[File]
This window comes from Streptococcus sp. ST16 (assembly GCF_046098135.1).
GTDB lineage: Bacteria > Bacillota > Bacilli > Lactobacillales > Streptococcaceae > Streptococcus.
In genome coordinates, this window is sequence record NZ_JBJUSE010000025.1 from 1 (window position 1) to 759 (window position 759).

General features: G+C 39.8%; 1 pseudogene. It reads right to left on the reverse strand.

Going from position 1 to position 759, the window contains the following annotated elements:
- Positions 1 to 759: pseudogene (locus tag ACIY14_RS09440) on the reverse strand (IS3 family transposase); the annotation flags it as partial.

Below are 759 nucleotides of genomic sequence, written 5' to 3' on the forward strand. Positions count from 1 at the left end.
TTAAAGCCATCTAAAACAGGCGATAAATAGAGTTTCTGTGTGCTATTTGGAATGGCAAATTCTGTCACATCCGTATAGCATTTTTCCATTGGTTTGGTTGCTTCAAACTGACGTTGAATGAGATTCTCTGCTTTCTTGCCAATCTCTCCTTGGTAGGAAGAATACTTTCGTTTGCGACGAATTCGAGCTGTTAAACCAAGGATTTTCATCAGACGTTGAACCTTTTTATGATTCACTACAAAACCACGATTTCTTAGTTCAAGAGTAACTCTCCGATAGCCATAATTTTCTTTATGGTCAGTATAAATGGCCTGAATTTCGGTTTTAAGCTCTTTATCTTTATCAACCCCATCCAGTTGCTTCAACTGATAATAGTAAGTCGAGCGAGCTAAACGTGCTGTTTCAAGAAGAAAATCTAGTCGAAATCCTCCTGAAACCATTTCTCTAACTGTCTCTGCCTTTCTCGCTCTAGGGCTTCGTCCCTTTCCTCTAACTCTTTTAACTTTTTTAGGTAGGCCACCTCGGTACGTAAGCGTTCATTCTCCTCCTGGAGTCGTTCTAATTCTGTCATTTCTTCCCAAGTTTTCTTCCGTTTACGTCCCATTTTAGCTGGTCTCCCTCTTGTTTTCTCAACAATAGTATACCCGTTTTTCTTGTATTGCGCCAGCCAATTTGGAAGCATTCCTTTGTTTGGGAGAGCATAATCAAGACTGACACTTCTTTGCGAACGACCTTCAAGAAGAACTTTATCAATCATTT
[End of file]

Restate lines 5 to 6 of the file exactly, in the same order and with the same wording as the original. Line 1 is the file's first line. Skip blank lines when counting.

Going from position 1 to position 759, the window contains the following annotated elements:
- Positions 1 to 759: pseudogene (locus tag ACIY14_RS09440) on the reverse strand (IS3 family transposase); the annotation flags it as partial.